Megalith

Detail - ©Pierre Bona / CC-BY-SA Detail - ©Pierre Bona / CC-BY-SA

The chapels The tradition says the two neighbouring chapels of San Quilico and Santa Maria were raised by two masons, father and son. The father was in charge of the Quilico’s building work, the son...

Filitosa IX - ©Sy.forester / CC-BY-SA Filitosa IX - ©Sy.forester / CC-BY-SA

A very important site In 1946, Charles-Antoine Cesari discovered the site for the first time, in the plot of land he owned in order to raise his own house! In 1954, archaeologists even discovered a...

The stone - ©Hogne / CC-BY-SA The stone - ©Hogne / CC-BY-SA

A pretty nice grave! Near Draguignan, here’s the dolmen (dol means "table" and men "stone" in Breton), the most important one in Provence, 2 metres high! Here they call it the "Fairies stone"...

The statue - ©Img / Public domain The statue - ©Img / Public domain

The statue After Tavera and Filitosa, here’s another Corsican place with "statue-menhir". This one is an anthropomorphous statue, about 2 metres high. Described for the first time by historian and...

The statue - ©Royonx / CC-BY-SA The statue - ©Royonx / CC-BY-SA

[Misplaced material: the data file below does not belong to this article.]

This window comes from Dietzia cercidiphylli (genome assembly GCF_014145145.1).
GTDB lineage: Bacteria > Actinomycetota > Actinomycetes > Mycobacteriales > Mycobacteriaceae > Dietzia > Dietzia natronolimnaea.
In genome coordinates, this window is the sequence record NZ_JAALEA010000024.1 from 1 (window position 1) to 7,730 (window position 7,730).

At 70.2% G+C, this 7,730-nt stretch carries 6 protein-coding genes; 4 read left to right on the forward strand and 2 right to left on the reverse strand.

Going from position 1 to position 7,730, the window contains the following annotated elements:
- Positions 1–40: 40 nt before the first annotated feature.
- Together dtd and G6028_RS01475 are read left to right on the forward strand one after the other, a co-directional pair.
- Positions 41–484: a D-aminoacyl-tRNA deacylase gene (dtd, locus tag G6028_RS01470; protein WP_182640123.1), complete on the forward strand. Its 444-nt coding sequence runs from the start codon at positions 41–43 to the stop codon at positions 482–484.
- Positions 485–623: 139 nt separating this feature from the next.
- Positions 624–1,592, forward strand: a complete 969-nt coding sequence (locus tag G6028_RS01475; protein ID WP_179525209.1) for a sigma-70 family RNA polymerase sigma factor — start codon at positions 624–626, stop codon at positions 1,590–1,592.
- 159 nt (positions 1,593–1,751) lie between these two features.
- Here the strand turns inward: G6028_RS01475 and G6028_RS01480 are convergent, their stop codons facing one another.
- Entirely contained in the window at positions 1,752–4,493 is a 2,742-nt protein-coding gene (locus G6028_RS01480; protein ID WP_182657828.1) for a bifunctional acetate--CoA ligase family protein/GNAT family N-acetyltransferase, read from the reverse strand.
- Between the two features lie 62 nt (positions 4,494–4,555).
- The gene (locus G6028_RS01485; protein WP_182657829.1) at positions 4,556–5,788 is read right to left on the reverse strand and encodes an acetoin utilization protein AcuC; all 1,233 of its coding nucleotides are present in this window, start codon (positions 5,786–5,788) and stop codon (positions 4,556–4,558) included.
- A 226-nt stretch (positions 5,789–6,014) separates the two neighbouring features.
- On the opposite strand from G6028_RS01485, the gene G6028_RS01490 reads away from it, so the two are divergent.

The discovery dates back to 1961. They found it buried, lying down at about 1000 metres deep. It’s an anthropomorphic statue about 2,42 metres, which looks like the statues of the prehistorical site...

The tumulus - ©Aeleftherios / CC-BY-SA The tumulus - ©Aeleftherios / CC-BY-SA

The tumulus was called bosse de la Prière ("Prayer's bump") in Saint-Nazaire area! It was discovered in 1873. This huge, so huge megalithic building has 2 funeral rooms (one of them used to be a...

The cairn - ©Myrabella / WikimediaCommons / CC-BY-SA The cairn - ©Myrabella / WikimediaCommons / CC-BY-SA

Gavrinis is a little island where stands this strange megalith, which used to mark a funerary site. Gavrinis' one dates back to 3 500 BC; its 100 metres long and 8 metres high. A long corridor leads...

The stones - ©Steffen Heilfort / CC-BY-SA The stones - ©Steffen Heilfort / CC-BY-SA

Carnac... such a mystery! Historians said lots of cranky theories about those alignments. Some said it was Roman soldiers turned into stone by saint Cornély, some said those huge stones were pickets...

And also!